Cover image for Of fiction and faith : twelve American writers talk about their vision and work
Of fiction and faith : twelve American writers talk about their vision and work
Brown, W. Dale.
Personal Author:
Publication Information:
Grand Rapids, Mich. : W.B. Eerdmans Pub., [1997]

Physical Description:
ix, 269 pages : illustrations ; 23 cm
Format :


Call Number
Material Type
Home Location
Item Holds
PS374.R47 B76 1997 Adult Non-Fiction Central Closed Stacks

On Order



Of Fiction and Faith features personal interviews with twelve of America's most significant writers, interviews which provide a window into the personal and literary lives of writers with special focus on their attitudes towards issues of faith.

Reviews 1

Booklist Review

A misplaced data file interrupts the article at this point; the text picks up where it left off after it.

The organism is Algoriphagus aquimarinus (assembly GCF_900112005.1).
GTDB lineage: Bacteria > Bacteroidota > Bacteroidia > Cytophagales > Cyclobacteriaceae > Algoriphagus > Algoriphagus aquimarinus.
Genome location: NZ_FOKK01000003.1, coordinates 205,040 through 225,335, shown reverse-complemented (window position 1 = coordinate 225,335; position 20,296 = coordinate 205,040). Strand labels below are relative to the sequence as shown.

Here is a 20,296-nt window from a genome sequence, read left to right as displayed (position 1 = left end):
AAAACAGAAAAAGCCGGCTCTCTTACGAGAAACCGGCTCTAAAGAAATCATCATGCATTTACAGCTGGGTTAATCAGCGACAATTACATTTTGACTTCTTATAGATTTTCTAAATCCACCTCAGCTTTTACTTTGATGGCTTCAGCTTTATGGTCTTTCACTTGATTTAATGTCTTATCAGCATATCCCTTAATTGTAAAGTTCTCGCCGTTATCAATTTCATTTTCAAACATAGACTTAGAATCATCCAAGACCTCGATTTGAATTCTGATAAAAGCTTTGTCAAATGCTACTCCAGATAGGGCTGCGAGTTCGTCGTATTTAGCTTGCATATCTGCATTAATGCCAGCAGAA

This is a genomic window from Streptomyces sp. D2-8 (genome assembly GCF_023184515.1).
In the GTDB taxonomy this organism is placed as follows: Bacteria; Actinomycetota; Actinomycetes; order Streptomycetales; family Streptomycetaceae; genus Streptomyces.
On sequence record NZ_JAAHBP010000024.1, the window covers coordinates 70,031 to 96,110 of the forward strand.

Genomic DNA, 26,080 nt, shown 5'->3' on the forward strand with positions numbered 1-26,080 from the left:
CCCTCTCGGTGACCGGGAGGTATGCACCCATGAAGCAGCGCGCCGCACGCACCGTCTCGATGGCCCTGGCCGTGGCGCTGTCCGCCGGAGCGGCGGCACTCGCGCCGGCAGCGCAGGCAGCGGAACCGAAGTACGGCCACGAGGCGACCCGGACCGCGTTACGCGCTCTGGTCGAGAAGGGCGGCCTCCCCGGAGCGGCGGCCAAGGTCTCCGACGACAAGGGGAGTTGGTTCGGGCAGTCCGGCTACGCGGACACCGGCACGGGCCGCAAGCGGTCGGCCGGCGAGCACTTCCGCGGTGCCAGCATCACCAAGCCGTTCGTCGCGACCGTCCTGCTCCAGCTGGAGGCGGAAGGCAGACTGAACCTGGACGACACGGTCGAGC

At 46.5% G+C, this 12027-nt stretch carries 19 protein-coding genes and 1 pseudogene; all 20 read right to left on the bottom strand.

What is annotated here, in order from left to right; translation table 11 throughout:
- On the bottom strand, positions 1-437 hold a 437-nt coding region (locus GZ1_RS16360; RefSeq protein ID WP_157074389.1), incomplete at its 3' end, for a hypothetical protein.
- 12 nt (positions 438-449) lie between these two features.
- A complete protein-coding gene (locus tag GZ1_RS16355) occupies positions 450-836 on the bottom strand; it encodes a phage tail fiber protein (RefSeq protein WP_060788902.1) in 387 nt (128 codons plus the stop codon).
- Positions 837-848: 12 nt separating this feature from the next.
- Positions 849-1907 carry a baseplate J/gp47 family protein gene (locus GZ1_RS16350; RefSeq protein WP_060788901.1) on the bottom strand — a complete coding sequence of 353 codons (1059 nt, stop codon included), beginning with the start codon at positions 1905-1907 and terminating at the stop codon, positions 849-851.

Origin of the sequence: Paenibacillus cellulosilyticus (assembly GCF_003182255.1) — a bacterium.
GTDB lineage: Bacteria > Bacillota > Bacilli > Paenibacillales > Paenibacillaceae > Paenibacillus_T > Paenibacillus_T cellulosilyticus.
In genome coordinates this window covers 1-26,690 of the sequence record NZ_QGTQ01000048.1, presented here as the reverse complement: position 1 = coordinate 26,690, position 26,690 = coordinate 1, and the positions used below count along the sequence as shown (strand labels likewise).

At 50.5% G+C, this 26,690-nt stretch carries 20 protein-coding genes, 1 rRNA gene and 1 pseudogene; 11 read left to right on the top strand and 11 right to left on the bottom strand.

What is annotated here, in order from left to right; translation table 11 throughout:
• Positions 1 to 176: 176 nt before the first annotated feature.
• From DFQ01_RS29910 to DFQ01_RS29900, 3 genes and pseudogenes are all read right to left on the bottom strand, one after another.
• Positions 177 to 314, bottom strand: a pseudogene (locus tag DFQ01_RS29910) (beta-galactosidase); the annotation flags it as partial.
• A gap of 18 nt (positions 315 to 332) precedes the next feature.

That you don't have to bear the Christian novelist label to write fiction informed by Christianity seems too obvious to be discussed. Brown discusses it, anyhow, with a dozen writers whose fiction specifically Christian bookstores seldom stock--a fact that bemuses some of them but which Garrison Keillor doesn't mourn at all. Spurred to talk about Christianity in their work, all 12 engage in riveting conversation that is less concerned with the writing biz or highfalutin aesthetics than with the human elements that go into writing fiction and the human effects that writing has upon readers and the writers themselves. Adding interest to many interviews are their subjects' other activities--Will Campbell, the model for the Reverend Will B. Dunn in the comic strip "Kudzu," for instance, is as Brown characterizes him, "a maverick Baptist preacher" whose civil rights activism and yen for country music stardom also distinguish him. Brown's other 10 informants are Doris Betts, Frederick Buechner, Robert Olen Butler, Elizabeth Dewberry, Clyde Edgerton, Denise Giardina, Robert Goldsborough, Jon Hassler, Peggy Payne, and Walter Wangerin. Fiction by one of Brown's subjects, Robert Olen Butler, appears in the first section, "Mystery," of editors Maney and Hazuka's selection of "short fiction on faith." The other four sections are titled after other concerns religion typically addresses--"Doubt," "Evil," "The Supernatural," and "Reconciliation." Maney and Hazuka's operating definition of faith is ecumenical, and stories influenced by Judaism, Islam, Taoism, American Indian religion, and ancestor worship all appear. There are five stories in each section; their authors include Vladimir Nabokov, John Updike, Zora Neale Hurston, Flannery O'Connor, E. M. Forster, Bernard Malamud, Stephen King, Frank O'Connor, Isaac Bashevis Singer, Alice Walker, and others who probably will be, if they aren't already, as celebrated. Joyful Noise is an intriguing project, a set of essays by mostly young writers in response to the editors' request to write about something in the New Testament or being a Christian. Benjamin Cheever writes edgily about his middle-class relationship with the faith, from childhood to his present midlife church attendance, happy but conscious of being "an outsider" in polite society. Joseph Caldwell (one of the few not-young writers who offer "a kind of leadership," says coeditor Moody) mulls over the decidedly ambivalent character of the disciple whom Jesus chose as the rock on which to build the church. Ann Powers considers the boy Jesus in the temple, or, as her essay's title puts it, "Teenage Jesus," beginning with her own teenage arguments about God with her father. A fresh, sometimes cheeky, sometimes earnest collection. --Ray Olson